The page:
IBL might sound a little tricky and complex, but with technology, it’s a lot easier to carry out. IBL has shown to be an effective method – so, where does technology come in?

Educator Salena and student in our Young Computer Scientists mBot class
Our curious Young Computer Scientist tinkering with Scratch and mBot

You might have heard of a time where people had to physically go to libraries to search for books and encyclopedias. Today, open access to search engines have condensed everything into a device, such as your phone, laptop or tablet. Students now have the world at their fingertips with a simple search.

But how do we get children to start questioning? At Coding Lab, we pique their curiosity with things that they are interested in, such as with games that they love. We get them to start wondering, “How do these games work? Why does the character jump when you press space?” We make sure that we facilitate the inquiry process – we ask them questions to get them thinking, and they get to ask us too. It helps that they can search up their answers, but we don’t want our students to just copy codes, we emphasise on the understanding of codes.

Incorporating Inquiry-Based Learning: What can we do?

Got questions? Our passionate educators have answers.

Technology doesn’t only help with finding the answers, we can do experiments with it and so much more! We know that learning becomes more fun when games are involved, and students get to experiment and find out the answers by watching their guesses play out. Want to understand math concepts like geometry or physics? Play games, code with Scratch or explore Minecraft’s virtual world, and you can learn and experiment individually or in a team.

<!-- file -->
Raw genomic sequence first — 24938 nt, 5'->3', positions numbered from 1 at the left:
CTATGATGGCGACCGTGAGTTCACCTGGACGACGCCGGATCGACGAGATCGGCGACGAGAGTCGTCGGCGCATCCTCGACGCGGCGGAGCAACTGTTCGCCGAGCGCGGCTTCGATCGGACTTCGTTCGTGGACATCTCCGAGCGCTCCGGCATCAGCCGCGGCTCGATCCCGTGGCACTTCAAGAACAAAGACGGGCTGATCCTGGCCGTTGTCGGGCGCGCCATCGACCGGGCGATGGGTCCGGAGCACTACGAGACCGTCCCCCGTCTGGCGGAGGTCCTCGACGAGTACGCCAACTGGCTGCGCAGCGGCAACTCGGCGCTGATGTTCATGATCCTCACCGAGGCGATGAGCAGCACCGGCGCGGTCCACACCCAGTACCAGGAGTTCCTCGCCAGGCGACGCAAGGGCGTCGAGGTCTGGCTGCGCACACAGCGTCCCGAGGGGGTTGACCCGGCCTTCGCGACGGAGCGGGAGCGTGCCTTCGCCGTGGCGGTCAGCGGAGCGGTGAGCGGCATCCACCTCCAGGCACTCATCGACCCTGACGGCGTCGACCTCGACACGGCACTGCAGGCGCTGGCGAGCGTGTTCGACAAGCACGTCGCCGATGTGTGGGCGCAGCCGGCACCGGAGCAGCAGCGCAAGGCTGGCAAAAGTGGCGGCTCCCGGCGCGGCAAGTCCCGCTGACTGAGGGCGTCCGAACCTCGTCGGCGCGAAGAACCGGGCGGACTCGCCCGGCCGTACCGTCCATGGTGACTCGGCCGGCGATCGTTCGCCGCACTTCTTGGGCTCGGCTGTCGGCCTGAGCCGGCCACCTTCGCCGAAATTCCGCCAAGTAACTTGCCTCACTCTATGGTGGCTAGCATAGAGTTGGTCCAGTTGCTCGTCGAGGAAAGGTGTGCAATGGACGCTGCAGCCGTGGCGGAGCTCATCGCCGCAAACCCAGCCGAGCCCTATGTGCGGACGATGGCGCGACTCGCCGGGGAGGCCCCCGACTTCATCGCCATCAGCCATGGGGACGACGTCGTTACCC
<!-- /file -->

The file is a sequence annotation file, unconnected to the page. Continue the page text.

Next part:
Another way that technology helps is when we put our heads together for discussions, which are important and should be ongoing throughout the inquiry process, and everyone gets to chime in. Tools such as Poll Everywhere and Survey Monkey have made it easier for participation (especially the shy ones), and online productivity tools elevate learning to the next level. From real-time collaboration with Google Workspace and Padlet to asking questions anonymously on Mentimeter, you can leave no stone unturned!

Now that you understand how technology and IBL work together, you can see why Coding Lab has chosen to make it central to our curriculum and teaching. Every feature of our classes has been carefully designed to allow our kids to flourish, and it’s why IBL is part of our teaching philosophy. Let’s cultivate resilience in our children and teach them the ability to hunt their answers down with the power of Inquiry-Based Learning!

(Written by Nicole Loo, Edited by Zulaikha and Cheryl)


Best-in-class Curriculum for Coding

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We are honoured to be the winner of multiple awards
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We know that taking care of the little ones while working from home can be reaaaal hectic – we’ve been there too. Hang in there, mums and dads! 💪 We’ve got your back with these quick and fun wellness activities that you can rope your kids in to do together.

I’m sure as parents we know that taking breaks has many benefits. That’s why our classes have always had breaks (and will continue to have them), whether they are physical or online classes. We want our students to rest their eyes and get that extra brain boost to be the best coder that they can be!